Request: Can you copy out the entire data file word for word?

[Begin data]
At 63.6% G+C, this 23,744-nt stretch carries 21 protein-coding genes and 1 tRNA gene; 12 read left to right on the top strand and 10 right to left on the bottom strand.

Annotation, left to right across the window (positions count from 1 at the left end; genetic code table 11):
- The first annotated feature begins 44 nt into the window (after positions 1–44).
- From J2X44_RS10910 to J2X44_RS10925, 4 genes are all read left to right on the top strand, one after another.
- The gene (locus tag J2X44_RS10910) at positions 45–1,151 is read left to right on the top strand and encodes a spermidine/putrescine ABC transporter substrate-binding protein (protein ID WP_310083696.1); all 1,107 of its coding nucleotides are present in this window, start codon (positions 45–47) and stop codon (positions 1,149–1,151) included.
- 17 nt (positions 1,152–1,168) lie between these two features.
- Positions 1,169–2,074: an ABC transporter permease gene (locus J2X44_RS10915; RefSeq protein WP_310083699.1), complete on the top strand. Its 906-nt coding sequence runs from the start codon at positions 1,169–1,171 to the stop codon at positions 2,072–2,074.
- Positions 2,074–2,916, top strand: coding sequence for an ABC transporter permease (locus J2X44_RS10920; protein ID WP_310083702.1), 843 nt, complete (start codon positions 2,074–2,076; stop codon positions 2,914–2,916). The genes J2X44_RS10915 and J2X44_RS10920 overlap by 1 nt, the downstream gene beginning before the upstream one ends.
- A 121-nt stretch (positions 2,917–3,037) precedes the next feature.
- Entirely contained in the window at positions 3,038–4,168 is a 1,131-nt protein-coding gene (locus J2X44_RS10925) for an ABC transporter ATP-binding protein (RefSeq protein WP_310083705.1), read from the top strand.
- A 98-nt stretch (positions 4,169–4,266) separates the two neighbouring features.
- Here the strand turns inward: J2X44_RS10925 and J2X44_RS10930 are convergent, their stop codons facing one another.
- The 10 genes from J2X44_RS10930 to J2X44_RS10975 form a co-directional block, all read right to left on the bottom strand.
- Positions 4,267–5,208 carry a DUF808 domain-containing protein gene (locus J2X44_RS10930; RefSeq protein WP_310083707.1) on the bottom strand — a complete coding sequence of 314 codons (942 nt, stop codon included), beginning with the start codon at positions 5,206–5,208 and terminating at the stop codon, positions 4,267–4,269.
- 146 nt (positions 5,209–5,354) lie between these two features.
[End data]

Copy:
At 63.6% G+C, this 23,744-nt stretch carries 21 protein-coding genes and 1 tRNA gene; 12 read left to right on the top strand and 10 right to left on the bottom strand.

Annotation, left to right across the window (positions count from 1 at the left end; genetic code table 11):
- The first annotated feature begins 44 nt into the window (after positions 1–44).
- From J2X44_RS10910 to J2X44_RS10925, 4 genes are all read left to right on the top strand, one after another.
- The gene (locus tag J2X44_RS10910) at positions 45–1,151 is read left to right on the top strand and encodes a spermidine/putrescine ABC transporter substrate-binding protein (protein ID WP_310083696.1); all 1,107 of its coding nucleotides are present in this window, start codon (positions 45–47) and stop codon (positions 1,149–1,151) included.
- 17 nt (positions 1,152–1,168) lie between these two features.
- Positions 1,169–2,074: an ABC transporter permease gene (locus J2X44_RS10915; RefSeq protein WP_310083699.1), complete on the top strand. Its 906-nt coding sequence runs from the start codon at positions 1,169–1,171 to the stop codon at positions 2,072–2,074.
- Positions 2,074–2,916, top strand: coding sequence for an ABC transporter permease (locus J2X44_RS10920; protein ID WP_310083702.1), 843 nt, complete (start codon positions 2,074–2,076; stop codon positions 2,914–2,916). The genes J2X44_RS10915 and J2X44_RS10920 overlap by 1 nt, the downstream gene beginning before the upstream one ends.
- A 121-nt stretch (positions 2,917–3,037) precedes the next feature.
- Entirely contained in the window at positions 3,038–4,168 is a 1,131-nt protein-coding gene (locus J2X44_RS10925) for an ABC transporter ATP-binding protein (RefSeq protein WP_310083705.1), read from the top strand.
- A 98-nt stretch (positions 4,169–4,266) separates the two neighbouring features.
- Here the strand turns inward: J2X44_RS10925 and J2X44_RS10930 are convergent, their stop codons facing one another.
- The 10 genes from J2X44_RS10930 to J2X44_RS10975 form a co-directional block, all read right to left on the bottom strand.
- Positions 4,267–5,208 carry a DUF808 domain-containing protein gene (locus J2X44_RS10930; RefSeq protein WP_310083707.1) on the bottom strand — a complete coding sequence of 314 codons (942 nt, stop codon included), beginning with the start codon at positions 5,206–5,208 and terminating at the stop codon, positions 4,267–4,269.
- 146 nt (positions 5,209–5,354) lie between these two features.